My son drives a 2003 Hyundai Sonata with the 2.7 V6 and anti-lock brakes. (Why should you care about the brakes? More about that in a moment.) He’s not a car guy, so the depressing appliance quality of the car is fine for him. It gets him where it needs to go and (generally) just works, even with 200k+ miles on it.

Last week his battery light came on. He’s out on his own and didn’t want to bother me with it, so he took it in to WalMart, figuring the battery was bad. Testing showed he was right, so he bought a new battery and all was well. For about an hour, after which the battery light came back on. He texted me about it and I told him to bring it over after work and we’d check it out. Some time with the tester showed 12.6V while the car was turned off and 11.5V when it was running. Ok, bad alternator. Don’t worry, son, that won’t be too bad. I’ll help you replace it.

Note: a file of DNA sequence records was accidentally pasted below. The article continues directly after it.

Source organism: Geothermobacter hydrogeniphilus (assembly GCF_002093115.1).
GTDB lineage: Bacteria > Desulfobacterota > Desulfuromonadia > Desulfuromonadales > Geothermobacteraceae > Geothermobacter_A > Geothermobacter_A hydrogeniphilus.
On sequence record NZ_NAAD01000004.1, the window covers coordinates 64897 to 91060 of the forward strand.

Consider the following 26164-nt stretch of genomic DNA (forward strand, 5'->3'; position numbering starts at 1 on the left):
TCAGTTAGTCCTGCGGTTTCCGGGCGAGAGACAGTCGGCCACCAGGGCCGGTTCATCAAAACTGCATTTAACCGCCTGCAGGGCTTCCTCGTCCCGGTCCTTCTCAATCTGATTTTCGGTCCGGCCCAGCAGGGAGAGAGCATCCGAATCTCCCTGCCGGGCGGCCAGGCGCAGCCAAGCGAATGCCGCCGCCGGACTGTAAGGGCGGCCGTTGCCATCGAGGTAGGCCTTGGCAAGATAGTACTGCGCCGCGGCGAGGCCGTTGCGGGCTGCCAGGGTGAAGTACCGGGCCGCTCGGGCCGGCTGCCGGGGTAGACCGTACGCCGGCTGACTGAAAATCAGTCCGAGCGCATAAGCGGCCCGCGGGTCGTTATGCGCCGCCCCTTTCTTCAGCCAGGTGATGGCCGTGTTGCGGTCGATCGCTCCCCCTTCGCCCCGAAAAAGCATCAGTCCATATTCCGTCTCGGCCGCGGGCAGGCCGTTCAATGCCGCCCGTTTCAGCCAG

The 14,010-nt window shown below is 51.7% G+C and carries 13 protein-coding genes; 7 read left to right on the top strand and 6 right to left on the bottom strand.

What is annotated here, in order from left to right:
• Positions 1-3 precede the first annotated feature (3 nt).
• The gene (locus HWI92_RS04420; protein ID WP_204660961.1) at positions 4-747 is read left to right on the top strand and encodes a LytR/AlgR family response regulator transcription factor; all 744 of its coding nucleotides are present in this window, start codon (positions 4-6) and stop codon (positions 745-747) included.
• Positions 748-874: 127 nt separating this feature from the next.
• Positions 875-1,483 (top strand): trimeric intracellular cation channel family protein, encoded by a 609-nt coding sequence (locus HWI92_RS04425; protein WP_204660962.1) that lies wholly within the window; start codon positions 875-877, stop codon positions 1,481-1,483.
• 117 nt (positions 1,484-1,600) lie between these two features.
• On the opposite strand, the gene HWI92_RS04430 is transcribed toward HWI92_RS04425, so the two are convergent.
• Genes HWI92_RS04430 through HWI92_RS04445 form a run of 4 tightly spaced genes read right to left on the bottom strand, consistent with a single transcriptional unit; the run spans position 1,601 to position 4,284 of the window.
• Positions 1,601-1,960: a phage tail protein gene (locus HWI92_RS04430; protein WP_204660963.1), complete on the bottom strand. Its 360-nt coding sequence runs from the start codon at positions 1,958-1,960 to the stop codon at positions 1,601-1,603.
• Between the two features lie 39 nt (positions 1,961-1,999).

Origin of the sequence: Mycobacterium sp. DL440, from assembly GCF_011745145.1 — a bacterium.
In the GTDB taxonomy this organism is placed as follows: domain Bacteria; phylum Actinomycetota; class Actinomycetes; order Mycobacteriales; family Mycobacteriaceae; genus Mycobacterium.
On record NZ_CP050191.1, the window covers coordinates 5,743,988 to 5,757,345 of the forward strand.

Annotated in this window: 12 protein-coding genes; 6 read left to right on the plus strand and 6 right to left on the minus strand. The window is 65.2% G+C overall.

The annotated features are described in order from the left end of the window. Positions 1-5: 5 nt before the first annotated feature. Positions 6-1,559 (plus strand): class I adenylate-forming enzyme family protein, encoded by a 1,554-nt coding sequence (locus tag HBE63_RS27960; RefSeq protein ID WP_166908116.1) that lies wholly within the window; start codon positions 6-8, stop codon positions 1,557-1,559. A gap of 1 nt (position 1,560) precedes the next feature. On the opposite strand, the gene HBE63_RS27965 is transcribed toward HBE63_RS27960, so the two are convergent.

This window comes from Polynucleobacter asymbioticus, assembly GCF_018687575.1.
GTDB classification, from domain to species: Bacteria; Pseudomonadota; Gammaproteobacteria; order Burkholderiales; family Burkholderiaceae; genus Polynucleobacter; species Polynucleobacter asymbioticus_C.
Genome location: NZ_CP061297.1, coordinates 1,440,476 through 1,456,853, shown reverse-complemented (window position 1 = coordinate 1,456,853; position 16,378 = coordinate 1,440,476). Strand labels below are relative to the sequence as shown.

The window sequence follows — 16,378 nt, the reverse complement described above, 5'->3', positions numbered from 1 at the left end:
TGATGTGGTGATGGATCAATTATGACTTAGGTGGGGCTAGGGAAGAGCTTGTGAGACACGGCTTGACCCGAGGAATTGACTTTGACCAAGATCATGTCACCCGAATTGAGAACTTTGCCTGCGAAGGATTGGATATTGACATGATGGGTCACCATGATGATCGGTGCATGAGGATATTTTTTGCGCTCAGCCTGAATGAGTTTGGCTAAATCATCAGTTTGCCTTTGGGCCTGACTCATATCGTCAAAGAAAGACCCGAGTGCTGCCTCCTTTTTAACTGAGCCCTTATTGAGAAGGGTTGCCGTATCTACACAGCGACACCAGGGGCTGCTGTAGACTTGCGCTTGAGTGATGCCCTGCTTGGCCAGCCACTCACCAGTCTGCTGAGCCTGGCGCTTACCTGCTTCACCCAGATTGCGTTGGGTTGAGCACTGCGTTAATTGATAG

Little was I to know it would be no problem IF his car didn’t have anti-lock brakes. You see, the alternator on the V6 Sonata is between the engine and the firewall, down low. The only route the alternator can take to exit the engine bay from above is occupied by the ABS unit. The route out the bottom is blocked by the exhaust and several other objects.  The route through the wheel well is blocked by the axle and the body.  My research shows that the accepted way to replace the alternator on these cars includes removing the passenger side axle and moving the strut and spindle off to one side.

So again I say: Are you kidding me, Hyundai?